Fintech translation for the French Canadian market

The term “fintech” includes applications and software that allow people or businesses to digitally access and manage their finances. A huge part of what makes a particular app like Venmo successful is the trust it inspires in its users. Users must have absolute faith that these tools are secure and that their money and personal data will be protected from cyber-attacks and theft.

For fintech businesses who want to enter an international or multilingual market, translation is an obvious need. In addition to translation, creators need to localize content for the specific country in which they’ll be selling.

For French-speaking Canadians, language is an important marker of regional identity. Canadian and European French are mutually intelligible, but distinct cultural, stylistic, legal and terminological differences distinguish the language used by the financial industry in Canada from that used in France. To be effective in Canada, translating and localizing fintech content is a must.

Cultural differences

French Canadians have different attitudes toward “business English.”  European French tends to be liberally sprinkled with anglicisms such as “email,” “phishing,” and “laptop.” On the other hand, Quebec users expect to see “courriel,” “hameçonnage,” and “portable.” Keeping the French language alive and vital in Quebec is a clearly articulated public good, and this requires using French terms, even if the English terms seem ubiquitous elsewhere in the French-speaking world.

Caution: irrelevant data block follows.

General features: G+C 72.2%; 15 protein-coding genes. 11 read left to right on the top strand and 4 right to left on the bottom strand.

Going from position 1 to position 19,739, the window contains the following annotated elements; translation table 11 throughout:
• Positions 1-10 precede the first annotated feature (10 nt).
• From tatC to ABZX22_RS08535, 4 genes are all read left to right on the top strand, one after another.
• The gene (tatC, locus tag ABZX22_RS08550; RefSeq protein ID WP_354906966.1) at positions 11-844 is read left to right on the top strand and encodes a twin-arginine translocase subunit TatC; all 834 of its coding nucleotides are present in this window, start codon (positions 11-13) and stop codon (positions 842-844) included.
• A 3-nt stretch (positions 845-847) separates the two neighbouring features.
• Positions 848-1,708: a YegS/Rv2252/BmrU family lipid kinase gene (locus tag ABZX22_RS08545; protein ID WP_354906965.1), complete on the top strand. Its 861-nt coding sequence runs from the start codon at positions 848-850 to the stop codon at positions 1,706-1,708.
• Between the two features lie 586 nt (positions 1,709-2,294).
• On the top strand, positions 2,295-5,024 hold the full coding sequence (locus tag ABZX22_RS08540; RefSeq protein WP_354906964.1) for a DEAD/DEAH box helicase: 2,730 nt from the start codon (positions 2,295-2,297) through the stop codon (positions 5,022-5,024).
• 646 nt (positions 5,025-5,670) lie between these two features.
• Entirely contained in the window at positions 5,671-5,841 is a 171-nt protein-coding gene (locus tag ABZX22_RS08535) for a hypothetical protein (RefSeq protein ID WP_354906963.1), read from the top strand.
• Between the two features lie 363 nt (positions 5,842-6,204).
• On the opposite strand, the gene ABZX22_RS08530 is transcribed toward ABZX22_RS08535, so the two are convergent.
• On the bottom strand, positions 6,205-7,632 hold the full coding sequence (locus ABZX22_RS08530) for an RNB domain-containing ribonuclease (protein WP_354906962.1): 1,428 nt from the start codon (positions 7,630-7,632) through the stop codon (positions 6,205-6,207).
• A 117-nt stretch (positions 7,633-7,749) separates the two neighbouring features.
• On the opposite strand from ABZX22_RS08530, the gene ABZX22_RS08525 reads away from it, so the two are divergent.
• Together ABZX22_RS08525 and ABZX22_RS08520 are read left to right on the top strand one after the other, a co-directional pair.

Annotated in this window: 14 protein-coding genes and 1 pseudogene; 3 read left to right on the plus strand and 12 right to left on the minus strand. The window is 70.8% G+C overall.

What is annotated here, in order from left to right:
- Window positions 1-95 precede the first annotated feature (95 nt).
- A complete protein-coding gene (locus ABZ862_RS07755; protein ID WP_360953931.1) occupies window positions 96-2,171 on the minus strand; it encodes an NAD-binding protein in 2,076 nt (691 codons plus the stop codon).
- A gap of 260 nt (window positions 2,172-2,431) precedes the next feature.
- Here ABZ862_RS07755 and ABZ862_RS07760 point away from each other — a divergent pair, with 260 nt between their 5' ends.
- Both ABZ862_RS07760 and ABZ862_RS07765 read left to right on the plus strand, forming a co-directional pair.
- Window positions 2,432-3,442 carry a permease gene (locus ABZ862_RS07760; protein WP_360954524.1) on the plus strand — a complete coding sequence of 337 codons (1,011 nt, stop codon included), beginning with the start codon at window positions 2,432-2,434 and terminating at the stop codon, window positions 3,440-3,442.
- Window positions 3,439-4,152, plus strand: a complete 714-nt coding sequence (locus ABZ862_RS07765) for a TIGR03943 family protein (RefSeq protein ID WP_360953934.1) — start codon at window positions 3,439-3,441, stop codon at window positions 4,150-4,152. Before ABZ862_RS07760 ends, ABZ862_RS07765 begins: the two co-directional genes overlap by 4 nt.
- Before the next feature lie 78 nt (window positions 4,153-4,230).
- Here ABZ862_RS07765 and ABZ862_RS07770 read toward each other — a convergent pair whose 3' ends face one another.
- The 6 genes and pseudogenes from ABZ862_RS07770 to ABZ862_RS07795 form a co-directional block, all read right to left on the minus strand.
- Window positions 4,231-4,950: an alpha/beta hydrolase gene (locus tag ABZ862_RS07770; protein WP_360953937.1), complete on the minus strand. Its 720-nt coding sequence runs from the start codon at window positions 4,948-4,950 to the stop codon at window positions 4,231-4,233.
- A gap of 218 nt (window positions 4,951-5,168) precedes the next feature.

Stylistic differences

Just as Canadian English spelling (“favourite,” “colour”) jumps out at US readers, Canadian francophones will notice European French conventions such as leaving the accents off capital letters. A small difference like this would signal to your Quebec audience that you were re-using European French translations. When using a product as personally sensitive as a finance app, users want to feel like their specific Canadian financial needs are known and valued.

Linguistic differences

These are the most important reasons for Canadian French localization. Professional titles in Quebec will differ from those used in France. In addition, some titles in Quebec can only be used legally by individuals with proper credentials. For example, in European French, a certified accountant or “expert-comptable” is a member of the Ordre des experts-comptables (OEC). The Canadian French equivalent is the Ordre des CPA du Québec, the professional organization of “comptables professionnels agréés.”  In Quebec, a “conseiller en sécurité financière,” literally translated as “financial security advisor,” is also reserved for use only by credentialled professionals, while the French (reserved) equivalent is “conseiller en investissements financiers.”

Here are samples of other terminological differences:

start-upstart-upenterprise en démarrage
bank card (debit / credit)carte bancairecarte de crédit ou de débit
due diligencecontrôle préalablevérification préalable
crowdfundingfinancement participatifsociofinancement
commercial paperbillet de trésoreriepapier commercial
ATM (automated teller machine)DAB (distributeur automatique de billets)GAB (guichet automatique bancaire)

French Canadian fintech translation and localization requires expertise

Beyond these examples, there are many differences between European and Canadian French in the financial space. When preparing to launch a fintech product in Quebec, use language professionals with subject-matter expertise. Scriptis maintains an in-house team of translators, revisers, and terminologists specifically for consumer- and business-facing financial translation.